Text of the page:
NEW YORK -- Braving a snowstorm and bitterly cold temperatures, Isaac Mizrahi fans proved to be a stout-hearted bunch, as about 45 of them turned out at Bergdorf Goodman last week for the designer's breakfast "workshop" on how to put together pieces...
NEW YORK -- Braving a snowstorm and bitterly cold temperatures, Isaac Mizrahi fans proved to be a stout-hearted bunch, as about 45 of them turned out at Bergdorf Goodman last week for the designer's breakfast "workshop" on how to put together pieces from his spring collection.
The event was accompanied by a two-day trunk show, which ran on Wednesday with Mizrahi present, and on Thursday without him. Sales totaled $90,000. A Bergdorf's spokeswoman said the results were "well over expectations, considering the weather." Ellin Saltzman, senior vice president and fashion director of Bergdorf's, jokingly told two customers they would get a special discount at the trunk show following the breakfast just for showing up.
"I can't think of a better time to look at spring clothes," Mizrahi told the crowd. Perched on a stool and smoking a cigarette, he explained details about each look as it appeared on a model, sometimes interchanging pieces to show how items could be mixed. As for himself, he complained of having a bad hair day -- hence his pink bandanna headband.
Mizrahi assured customers that the very short skirts and dresses -- such as a navy schoolgirl dress with white collar -- were being shipped at longer lengths. "This is about what looks good on each woman," he added. One woman asked if she could simply bring a particular model along to the plastic surgeon -- that way, she could make sure the clothes would look great on her. Most of the guests admired pieces that best showed the easy, casual style that was Mizrahi's focus with this collection: short, pleated skirts; a mixing of plaids and gunchecks; rubber and linen trenches; a navy, red and white striped long tunic and short skirt and a short knit turtleneck dress.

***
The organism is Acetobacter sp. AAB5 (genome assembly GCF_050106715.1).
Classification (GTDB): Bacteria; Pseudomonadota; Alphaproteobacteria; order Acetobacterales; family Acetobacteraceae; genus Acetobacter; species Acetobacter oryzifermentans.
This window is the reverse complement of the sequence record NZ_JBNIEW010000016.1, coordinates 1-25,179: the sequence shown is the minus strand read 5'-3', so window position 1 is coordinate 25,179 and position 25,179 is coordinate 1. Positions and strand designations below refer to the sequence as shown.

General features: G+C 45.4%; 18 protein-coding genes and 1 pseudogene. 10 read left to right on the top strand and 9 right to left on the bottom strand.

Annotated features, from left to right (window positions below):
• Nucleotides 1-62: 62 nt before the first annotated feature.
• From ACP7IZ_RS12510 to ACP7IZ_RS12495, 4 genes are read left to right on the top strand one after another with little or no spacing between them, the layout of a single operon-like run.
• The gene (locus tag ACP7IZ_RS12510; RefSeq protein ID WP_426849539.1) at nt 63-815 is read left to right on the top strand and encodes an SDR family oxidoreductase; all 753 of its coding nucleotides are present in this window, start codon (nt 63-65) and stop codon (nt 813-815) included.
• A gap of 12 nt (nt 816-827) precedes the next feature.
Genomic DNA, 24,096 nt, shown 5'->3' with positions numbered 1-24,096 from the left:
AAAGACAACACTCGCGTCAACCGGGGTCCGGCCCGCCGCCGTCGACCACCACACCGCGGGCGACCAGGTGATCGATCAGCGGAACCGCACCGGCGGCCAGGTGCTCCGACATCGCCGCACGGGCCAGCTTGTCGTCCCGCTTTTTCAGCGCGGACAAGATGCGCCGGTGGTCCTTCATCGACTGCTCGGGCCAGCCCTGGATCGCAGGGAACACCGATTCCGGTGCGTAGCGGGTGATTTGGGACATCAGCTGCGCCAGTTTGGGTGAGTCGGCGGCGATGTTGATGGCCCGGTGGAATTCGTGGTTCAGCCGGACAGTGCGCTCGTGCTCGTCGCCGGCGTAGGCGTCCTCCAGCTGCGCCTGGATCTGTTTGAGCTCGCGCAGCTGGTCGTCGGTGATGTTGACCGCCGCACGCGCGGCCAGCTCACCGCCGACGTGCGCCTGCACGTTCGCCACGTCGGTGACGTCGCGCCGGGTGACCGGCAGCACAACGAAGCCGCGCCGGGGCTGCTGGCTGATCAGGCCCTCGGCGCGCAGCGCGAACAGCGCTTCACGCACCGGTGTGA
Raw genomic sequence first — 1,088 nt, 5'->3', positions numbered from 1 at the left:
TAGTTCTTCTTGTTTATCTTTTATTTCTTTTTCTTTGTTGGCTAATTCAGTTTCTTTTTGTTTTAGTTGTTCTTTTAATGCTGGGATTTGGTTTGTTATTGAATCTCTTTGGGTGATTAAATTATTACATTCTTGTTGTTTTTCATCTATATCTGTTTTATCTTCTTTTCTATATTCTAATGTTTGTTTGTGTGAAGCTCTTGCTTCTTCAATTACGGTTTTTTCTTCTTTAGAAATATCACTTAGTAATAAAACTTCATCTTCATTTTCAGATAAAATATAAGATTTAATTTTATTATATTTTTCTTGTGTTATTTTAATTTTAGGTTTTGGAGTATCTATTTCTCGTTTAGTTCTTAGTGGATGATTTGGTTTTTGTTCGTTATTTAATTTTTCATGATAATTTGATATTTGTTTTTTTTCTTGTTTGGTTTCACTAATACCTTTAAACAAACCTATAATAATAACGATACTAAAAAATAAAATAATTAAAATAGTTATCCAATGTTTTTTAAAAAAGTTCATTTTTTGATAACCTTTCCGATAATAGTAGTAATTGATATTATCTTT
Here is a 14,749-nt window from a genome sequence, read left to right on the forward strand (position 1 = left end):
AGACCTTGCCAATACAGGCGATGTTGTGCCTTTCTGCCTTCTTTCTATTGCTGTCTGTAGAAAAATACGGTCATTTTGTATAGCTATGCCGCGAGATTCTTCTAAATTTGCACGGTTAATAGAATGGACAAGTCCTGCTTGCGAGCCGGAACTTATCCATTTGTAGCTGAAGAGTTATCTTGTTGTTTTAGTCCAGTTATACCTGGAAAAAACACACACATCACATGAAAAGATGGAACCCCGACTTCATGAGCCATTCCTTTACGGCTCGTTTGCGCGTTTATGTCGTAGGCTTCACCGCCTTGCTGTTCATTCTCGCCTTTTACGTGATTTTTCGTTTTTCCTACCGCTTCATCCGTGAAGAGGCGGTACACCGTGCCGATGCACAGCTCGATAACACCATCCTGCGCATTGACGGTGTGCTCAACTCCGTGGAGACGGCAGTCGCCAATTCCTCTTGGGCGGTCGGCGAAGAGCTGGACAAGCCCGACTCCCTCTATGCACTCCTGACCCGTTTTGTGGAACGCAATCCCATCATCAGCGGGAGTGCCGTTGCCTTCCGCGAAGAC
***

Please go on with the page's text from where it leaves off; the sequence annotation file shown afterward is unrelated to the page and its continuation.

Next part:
Colorful pieces -- a kelly green ottoman cotton jacket; a green, yellow and white striped turtleneck dress; a salmon pink double-breasted jacket dress, and a salmon and multicolor plaid jacket and skilt (Mizrahi's term for a short kilt) -- also were favorites with the crowd at the breakfast. At the trunk show following the event, however, the same shoppers opted to buy navy and white pieces.
Bestsellers from the trunk show included the navy and white dot lightweight wool prayer jacket, $675, and matching pajama pants, $465; navy double-breasted easy jacket, $775, and coordinating striped wool chiffon pants, $485, and the navy and white schoolgirl dress, $465.
A Stella McCartney sketch of a custom dress made from protein-based silk in partnership with biotech lab Bolt Threads. The dress will be displayed at The Museum of Modern Art's upcoming design exhibition, "Items: Is Fashion Modern?"